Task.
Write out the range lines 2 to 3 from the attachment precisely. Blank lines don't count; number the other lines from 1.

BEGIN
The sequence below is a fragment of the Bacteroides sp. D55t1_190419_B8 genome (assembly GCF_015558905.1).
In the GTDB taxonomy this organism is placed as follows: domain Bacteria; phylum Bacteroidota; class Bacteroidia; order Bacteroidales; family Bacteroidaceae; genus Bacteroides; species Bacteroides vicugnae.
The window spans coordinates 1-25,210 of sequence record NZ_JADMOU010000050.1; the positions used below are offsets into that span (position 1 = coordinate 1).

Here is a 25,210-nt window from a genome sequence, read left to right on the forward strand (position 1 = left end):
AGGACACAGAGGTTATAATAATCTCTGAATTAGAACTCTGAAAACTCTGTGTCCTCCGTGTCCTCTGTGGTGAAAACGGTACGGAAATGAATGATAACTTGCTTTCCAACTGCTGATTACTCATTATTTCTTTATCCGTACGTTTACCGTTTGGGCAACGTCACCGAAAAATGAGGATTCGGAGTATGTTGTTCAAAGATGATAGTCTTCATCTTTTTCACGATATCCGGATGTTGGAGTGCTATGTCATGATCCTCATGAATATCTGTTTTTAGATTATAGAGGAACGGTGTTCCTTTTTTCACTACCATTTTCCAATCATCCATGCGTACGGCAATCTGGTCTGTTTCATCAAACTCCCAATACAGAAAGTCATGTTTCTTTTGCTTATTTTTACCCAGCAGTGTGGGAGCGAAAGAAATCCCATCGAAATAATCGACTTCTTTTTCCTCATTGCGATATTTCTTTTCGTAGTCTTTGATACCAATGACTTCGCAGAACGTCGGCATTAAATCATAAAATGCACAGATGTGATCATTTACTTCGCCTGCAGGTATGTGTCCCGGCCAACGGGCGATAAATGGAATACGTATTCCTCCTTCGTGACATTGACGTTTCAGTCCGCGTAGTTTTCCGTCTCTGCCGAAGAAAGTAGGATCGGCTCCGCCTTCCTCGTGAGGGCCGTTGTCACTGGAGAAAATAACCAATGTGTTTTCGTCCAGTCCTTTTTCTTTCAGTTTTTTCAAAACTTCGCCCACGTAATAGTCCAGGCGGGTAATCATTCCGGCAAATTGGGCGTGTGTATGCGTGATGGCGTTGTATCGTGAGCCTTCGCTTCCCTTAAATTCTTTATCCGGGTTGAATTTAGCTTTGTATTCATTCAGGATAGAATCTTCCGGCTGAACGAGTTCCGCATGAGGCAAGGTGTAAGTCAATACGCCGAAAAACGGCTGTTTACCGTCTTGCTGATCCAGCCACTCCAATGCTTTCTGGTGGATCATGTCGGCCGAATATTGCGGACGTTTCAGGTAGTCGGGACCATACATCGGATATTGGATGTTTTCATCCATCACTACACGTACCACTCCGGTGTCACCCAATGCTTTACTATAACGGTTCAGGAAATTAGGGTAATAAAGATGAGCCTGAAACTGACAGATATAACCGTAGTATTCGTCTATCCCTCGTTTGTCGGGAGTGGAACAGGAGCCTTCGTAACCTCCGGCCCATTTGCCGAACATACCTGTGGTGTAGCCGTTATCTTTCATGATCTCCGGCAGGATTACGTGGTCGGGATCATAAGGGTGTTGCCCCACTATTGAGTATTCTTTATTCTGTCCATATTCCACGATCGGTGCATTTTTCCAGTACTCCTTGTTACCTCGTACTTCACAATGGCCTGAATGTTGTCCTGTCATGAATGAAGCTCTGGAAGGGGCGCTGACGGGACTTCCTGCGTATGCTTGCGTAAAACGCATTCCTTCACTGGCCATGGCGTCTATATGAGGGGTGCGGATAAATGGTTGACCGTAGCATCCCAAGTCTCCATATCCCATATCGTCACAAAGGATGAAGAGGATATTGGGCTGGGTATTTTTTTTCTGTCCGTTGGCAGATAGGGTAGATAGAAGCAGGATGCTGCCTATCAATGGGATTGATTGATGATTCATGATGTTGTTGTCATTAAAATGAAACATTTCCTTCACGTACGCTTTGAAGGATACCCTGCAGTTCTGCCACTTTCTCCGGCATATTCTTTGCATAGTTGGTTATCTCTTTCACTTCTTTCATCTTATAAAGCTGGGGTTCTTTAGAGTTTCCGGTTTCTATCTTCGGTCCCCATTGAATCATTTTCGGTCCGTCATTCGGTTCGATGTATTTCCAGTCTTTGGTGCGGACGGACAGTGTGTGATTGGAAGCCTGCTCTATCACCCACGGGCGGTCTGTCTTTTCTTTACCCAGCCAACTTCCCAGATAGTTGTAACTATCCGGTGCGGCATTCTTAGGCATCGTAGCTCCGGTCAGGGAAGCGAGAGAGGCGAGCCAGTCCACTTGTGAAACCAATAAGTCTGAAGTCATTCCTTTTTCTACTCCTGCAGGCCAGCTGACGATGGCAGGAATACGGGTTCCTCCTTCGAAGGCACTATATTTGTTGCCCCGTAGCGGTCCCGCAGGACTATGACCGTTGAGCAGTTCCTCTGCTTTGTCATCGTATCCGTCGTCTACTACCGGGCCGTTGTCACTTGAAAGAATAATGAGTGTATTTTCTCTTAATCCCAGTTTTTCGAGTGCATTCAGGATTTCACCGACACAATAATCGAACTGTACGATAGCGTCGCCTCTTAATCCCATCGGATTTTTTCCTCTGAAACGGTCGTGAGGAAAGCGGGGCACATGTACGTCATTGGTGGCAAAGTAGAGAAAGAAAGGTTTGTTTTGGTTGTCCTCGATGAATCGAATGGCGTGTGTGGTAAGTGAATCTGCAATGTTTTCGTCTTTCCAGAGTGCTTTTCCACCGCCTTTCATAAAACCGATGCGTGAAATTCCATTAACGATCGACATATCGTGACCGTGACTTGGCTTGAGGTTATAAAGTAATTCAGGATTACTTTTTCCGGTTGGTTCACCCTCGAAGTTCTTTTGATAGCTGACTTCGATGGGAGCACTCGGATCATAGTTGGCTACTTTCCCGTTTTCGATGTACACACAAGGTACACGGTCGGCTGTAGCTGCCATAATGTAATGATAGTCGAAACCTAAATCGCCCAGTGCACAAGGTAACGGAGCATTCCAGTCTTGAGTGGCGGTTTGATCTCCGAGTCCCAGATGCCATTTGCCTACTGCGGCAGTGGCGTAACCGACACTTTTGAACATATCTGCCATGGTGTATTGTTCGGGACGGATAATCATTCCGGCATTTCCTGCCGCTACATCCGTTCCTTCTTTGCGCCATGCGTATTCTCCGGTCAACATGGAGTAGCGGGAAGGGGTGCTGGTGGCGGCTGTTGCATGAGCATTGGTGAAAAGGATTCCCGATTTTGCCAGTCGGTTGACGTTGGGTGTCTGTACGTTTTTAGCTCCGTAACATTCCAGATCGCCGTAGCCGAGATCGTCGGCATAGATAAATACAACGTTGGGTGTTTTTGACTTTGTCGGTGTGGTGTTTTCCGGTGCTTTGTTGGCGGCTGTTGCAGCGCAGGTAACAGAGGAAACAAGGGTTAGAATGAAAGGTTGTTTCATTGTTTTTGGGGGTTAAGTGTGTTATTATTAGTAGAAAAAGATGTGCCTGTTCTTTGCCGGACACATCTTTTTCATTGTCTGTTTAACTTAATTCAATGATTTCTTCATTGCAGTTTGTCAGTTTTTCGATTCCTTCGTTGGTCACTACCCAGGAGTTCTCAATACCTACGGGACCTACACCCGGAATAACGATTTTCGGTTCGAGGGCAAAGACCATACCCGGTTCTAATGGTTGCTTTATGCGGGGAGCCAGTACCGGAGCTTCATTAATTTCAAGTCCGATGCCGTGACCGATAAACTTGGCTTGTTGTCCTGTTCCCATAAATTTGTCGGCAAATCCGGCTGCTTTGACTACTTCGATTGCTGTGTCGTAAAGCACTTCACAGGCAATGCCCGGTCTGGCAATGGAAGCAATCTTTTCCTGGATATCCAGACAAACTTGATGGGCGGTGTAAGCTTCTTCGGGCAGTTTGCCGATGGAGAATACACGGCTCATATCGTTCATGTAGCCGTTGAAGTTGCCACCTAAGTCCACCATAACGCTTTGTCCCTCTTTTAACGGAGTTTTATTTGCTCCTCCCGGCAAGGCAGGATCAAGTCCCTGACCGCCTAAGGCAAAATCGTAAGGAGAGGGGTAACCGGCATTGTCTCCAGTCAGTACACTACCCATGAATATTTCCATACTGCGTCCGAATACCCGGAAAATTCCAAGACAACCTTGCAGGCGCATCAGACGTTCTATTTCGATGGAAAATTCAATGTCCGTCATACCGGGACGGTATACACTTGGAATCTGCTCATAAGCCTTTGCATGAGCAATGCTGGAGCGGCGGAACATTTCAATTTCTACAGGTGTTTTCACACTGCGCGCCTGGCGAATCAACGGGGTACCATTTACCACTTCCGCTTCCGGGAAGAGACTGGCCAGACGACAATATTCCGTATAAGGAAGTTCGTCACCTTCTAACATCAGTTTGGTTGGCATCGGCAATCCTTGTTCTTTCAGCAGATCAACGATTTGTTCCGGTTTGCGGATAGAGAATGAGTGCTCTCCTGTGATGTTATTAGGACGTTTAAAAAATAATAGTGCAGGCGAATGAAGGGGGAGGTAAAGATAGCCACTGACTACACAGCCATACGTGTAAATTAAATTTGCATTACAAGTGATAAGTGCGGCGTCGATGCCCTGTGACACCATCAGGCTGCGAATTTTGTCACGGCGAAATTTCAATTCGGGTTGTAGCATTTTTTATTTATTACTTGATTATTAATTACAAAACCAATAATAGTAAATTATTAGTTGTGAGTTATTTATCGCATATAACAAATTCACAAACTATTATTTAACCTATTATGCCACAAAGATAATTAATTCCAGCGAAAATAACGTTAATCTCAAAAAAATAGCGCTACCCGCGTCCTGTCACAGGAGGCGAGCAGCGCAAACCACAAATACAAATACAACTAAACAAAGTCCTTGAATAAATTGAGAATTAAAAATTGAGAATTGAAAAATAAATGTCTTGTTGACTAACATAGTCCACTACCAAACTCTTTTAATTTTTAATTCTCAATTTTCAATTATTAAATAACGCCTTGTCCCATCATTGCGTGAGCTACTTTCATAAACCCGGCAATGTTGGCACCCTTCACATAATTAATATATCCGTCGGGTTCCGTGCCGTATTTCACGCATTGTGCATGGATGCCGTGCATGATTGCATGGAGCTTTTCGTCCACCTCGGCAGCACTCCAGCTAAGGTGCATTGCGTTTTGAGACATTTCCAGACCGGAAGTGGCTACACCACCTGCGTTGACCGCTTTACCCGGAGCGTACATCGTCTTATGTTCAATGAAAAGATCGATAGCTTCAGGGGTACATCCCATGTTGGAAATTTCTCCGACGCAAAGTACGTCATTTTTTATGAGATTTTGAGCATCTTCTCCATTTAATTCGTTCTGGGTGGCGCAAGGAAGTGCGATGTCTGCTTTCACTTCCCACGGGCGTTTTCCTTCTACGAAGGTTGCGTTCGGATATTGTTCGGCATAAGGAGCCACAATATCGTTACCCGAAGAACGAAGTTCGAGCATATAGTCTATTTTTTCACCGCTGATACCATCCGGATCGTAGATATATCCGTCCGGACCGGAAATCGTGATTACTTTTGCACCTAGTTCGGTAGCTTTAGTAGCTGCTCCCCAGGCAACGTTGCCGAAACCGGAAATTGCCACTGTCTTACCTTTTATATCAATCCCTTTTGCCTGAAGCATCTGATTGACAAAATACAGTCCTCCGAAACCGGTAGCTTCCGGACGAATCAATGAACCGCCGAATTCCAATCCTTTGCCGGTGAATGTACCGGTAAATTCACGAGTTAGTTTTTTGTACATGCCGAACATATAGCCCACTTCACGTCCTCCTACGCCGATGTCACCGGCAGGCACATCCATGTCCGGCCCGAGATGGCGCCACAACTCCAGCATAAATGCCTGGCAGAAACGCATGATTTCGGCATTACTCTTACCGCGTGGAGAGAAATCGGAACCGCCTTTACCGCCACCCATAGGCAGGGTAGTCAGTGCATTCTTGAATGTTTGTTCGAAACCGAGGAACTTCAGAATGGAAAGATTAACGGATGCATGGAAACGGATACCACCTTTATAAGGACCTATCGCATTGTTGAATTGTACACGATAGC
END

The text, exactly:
In the GTDB taxonomy this organism is placed as follows: domain Bacteria; phylum Bacteroidota; class Bacteroidia; order Bacteroidales; family Bacteroidaceae; genus Bacteroides; species Bacteroides vicugnae.
The window spans coordinates 1-25,210 of sequence record NZ_JADMOU010000050.1; the positions used below are offsets into that span (position 1 = coordinate 1).